L'Avventura (The Adventure), the movie that put director Michelangelo Antonioni on the map, is a masterpiece. For Geoffrey Nowell-Smith, editor of The Oxford History of World Cinema and author of this book, "no film before or since has ever made such an impression on me.... It is a film which makes the world look different, and after which other films look stale."
The plot is deceptively simple. A beautiful young woman mysteriously disappears while touring off the coast of Sicily. Though initially distressed at this loss, her lover and best friend fall in love, betray one another, and then make some hesitant moves toward reconciliation. Nowell-Smith demonstrates that Antonioni transformed this tale into an astoundingly profound meditation on romance, friendship, personal identity, women's autonomy, living in the modern world, even meaning itself.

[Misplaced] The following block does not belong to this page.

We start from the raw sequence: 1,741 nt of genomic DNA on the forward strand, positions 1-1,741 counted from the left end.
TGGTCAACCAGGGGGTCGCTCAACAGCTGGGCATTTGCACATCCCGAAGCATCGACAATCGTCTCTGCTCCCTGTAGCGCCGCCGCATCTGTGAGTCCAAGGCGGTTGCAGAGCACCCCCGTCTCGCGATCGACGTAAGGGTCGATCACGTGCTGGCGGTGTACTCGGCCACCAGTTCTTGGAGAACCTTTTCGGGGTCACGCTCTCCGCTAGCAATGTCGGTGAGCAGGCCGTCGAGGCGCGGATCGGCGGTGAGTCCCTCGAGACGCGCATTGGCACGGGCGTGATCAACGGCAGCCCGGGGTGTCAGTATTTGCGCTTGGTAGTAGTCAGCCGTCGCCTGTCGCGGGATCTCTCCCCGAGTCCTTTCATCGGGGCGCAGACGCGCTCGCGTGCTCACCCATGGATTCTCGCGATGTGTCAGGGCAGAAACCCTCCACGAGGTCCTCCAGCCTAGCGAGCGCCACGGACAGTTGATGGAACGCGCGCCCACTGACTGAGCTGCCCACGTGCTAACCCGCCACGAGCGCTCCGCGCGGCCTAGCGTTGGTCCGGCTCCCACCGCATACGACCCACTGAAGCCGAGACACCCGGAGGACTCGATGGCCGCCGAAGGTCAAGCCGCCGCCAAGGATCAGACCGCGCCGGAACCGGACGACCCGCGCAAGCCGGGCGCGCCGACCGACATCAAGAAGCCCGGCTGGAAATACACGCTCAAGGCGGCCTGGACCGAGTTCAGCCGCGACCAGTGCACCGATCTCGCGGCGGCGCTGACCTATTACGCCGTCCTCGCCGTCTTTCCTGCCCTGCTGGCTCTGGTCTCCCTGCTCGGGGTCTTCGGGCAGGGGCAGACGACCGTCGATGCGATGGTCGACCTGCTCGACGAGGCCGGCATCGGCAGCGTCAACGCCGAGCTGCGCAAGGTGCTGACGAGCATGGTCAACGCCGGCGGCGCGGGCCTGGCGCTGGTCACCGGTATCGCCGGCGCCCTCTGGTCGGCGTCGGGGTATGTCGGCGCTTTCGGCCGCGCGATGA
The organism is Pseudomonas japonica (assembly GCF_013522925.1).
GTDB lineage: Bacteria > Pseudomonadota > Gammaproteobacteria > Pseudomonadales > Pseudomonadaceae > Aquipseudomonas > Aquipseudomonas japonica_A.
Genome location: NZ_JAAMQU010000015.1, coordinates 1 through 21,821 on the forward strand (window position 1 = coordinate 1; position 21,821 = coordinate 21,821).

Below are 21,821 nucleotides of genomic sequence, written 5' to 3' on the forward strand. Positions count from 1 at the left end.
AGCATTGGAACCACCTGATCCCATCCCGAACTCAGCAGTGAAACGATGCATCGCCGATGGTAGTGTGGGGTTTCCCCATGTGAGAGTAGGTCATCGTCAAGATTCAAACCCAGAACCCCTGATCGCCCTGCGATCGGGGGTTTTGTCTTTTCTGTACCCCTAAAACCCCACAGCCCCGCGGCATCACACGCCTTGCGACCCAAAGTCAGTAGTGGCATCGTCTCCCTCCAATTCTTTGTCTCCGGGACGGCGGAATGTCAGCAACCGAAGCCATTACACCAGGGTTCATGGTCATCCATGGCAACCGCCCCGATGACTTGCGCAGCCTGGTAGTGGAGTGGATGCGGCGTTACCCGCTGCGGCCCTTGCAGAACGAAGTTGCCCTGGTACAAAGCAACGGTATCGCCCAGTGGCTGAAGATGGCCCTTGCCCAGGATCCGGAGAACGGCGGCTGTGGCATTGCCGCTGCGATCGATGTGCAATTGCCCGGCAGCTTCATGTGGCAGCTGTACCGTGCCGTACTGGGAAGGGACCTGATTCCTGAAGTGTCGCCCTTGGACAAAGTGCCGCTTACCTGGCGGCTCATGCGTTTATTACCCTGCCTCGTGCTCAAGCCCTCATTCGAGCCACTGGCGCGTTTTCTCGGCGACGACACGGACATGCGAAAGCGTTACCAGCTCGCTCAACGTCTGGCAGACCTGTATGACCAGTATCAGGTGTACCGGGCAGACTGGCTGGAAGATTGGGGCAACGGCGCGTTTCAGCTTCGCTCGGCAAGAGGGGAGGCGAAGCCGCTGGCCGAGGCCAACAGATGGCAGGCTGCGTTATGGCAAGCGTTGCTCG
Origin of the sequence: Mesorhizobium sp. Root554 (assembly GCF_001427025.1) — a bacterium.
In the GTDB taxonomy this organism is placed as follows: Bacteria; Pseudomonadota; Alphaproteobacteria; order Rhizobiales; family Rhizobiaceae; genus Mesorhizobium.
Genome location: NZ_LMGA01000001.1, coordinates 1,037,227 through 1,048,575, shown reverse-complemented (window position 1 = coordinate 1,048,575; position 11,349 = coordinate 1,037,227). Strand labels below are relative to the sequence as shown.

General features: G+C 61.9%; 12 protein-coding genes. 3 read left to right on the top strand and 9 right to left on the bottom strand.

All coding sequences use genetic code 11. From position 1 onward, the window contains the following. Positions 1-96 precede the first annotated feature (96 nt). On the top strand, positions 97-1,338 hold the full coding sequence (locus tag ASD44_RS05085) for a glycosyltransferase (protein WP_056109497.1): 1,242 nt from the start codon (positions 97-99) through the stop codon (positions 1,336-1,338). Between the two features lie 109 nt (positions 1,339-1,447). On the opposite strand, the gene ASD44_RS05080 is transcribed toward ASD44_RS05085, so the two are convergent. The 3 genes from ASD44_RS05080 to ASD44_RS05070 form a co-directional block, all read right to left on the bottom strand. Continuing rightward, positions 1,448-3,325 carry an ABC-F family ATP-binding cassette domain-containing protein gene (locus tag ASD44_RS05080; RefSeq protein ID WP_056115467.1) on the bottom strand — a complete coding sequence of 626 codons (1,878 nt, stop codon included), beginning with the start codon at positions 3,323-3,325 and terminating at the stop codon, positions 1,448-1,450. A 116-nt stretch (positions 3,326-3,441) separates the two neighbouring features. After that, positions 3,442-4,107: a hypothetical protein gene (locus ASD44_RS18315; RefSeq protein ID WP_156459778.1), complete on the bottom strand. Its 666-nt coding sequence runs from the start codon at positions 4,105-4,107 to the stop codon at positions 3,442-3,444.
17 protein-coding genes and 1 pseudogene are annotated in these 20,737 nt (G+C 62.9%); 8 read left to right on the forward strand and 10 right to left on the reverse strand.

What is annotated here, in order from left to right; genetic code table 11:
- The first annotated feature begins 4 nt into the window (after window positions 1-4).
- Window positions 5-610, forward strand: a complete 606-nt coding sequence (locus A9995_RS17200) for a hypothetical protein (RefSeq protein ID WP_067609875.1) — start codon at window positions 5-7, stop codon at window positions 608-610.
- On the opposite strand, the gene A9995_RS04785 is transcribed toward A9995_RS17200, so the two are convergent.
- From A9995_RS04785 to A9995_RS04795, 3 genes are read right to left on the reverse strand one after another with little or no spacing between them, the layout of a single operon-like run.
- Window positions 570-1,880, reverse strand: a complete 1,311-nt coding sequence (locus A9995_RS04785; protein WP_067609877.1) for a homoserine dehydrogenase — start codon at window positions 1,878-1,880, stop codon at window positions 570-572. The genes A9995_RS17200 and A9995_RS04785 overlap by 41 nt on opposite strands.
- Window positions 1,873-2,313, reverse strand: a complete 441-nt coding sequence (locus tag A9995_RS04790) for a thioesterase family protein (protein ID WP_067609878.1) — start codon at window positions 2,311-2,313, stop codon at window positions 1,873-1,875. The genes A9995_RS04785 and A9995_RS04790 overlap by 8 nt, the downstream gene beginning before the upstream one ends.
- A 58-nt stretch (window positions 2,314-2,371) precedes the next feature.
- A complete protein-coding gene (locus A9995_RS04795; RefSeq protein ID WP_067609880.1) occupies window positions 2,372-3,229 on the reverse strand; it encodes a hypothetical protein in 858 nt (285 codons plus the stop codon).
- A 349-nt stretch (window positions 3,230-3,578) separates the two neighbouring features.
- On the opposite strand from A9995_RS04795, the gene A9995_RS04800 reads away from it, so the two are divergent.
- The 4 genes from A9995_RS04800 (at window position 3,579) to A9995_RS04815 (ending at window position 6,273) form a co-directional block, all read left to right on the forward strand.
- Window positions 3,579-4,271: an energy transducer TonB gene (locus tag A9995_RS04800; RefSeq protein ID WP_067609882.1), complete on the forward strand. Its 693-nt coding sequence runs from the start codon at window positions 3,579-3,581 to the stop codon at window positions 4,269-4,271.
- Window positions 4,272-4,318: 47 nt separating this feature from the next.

The author also tells the fascinating history of the film's production (and how close Antonioni came to shutting down shooting before he completed the picture!) and its troubled, but ultimately enthusiastic, critical and popular reception. As an added treat, the volume closes with what Nowell-Smith considers the best essay written about Antonioni, a speech delivered in 1980 by the great critic Roland Barthes. In it, Barthes considers three features of Antonioni's work, "which to my mind constitute the artist: vigilance, wisdom, and, most paradoxical of all, fragility." --Raphael Shargel